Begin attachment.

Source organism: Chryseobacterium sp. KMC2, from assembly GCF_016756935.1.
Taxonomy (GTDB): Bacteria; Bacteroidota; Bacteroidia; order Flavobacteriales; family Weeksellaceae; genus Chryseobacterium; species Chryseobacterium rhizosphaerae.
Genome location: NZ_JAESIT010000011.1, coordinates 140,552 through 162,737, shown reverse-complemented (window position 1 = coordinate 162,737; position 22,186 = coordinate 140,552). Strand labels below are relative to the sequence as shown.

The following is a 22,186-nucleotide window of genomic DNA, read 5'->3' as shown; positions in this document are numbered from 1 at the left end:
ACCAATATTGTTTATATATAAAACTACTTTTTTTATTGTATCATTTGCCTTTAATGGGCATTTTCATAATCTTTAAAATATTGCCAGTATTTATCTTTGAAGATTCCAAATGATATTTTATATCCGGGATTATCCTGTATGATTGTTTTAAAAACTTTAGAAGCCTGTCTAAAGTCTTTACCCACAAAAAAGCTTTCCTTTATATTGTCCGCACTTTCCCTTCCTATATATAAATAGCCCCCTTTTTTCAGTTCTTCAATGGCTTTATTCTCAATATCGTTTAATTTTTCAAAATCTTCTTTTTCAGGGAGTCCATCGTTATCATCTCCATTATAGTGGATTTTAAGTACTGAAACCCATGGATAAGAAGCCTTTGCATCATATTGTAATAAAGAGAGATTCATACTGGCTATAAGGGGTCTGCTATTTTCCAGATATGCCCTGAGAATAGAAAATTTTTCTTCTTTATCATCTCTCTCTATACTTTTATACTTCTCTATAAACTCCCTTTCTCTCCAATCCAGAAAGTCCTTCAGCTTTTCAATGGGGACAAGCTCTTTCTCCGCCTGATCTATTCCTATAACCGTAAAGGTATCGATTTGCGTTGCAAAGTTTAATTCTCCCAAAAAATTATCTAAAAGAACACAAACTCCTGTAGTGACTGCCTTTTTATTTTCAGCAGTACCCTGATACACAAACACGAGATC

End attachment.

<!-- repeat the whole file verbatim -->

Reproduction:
Source organism: Chryseobacterium sp. KMC2, from assembly GCF_016756935.1.
Taxonomy (GTDB): Bacteria; Bacteroidota; Bacteroidia; order Flavobacteriales; family Weeksellaceae; genus Chryseobacterium; species Chryseobacterium rhizosphaerae.
Genome location: NZ_JAESIT010000011.1, coordinates 140,552 through 162,737, shown reverse-complemented (window position 1 = coordinate 162,737; position 22,186 = coordinate 140,552). Strand labels below are relative to the sequence as shown.

The following is a 22,186-nucleotide window of genomic DNA, read 5'->3' as shown; positions in this document are numbered from 1 at the left end:
ACCAATATTGTTTATATATAAAACTACTTTTTTTATTGTATCATTTGCCTTTAATGGGCATTTTCATAATCTTTAAAATATTGCCAGTATTTATCTTTGAAGATTCCAAATGATATTTTATATCCGGGATTATCCTGTATGATTGTTTTAAAAACTTTAGAAGCCTGTCTAAAGTCTTTACCCACAAAAAAGCTTTCCTTTATATTGTCCGCACTTTCCCTTCCTATATATAAATAGCCCCCTTTTTTCAGTTCTTCAATGGCTTTATTCTCAATATCGTTTAATTTTTCAAAATCTTCTTTTTCAGGGAGTCCATCGTTATCATCTCCATTATAGTGGATTTTAAGTACTGAAACCCATGGATAAGAAGCCTTTGCATCATATTGTAATAAAGAGAGATTCATACTGGCTATAAGGGGTCTGCTATTTTCCAGATATGCCCTGAGAATAGAAAATTTTTCTTCTTTATCATCTCTCTCTATACTTTTATACTTCTCTATAAACTCCCTTTCTCTCCAATCCAGAAAGTCCTTCAGCTTTTCAATGGGGACAAGCTCTTTCTCCGCCTGATCTATTCCTATAACCGTAAAGGTATCGATTTGCGTTGCAAAGTTTAATTCTCCCAAAAAATTATCTAAAAGAACACAAACTCCTGTAGTGACTGCCTTTTTATTTTCAGCAGTACCCTGATACACAAACACGAGATC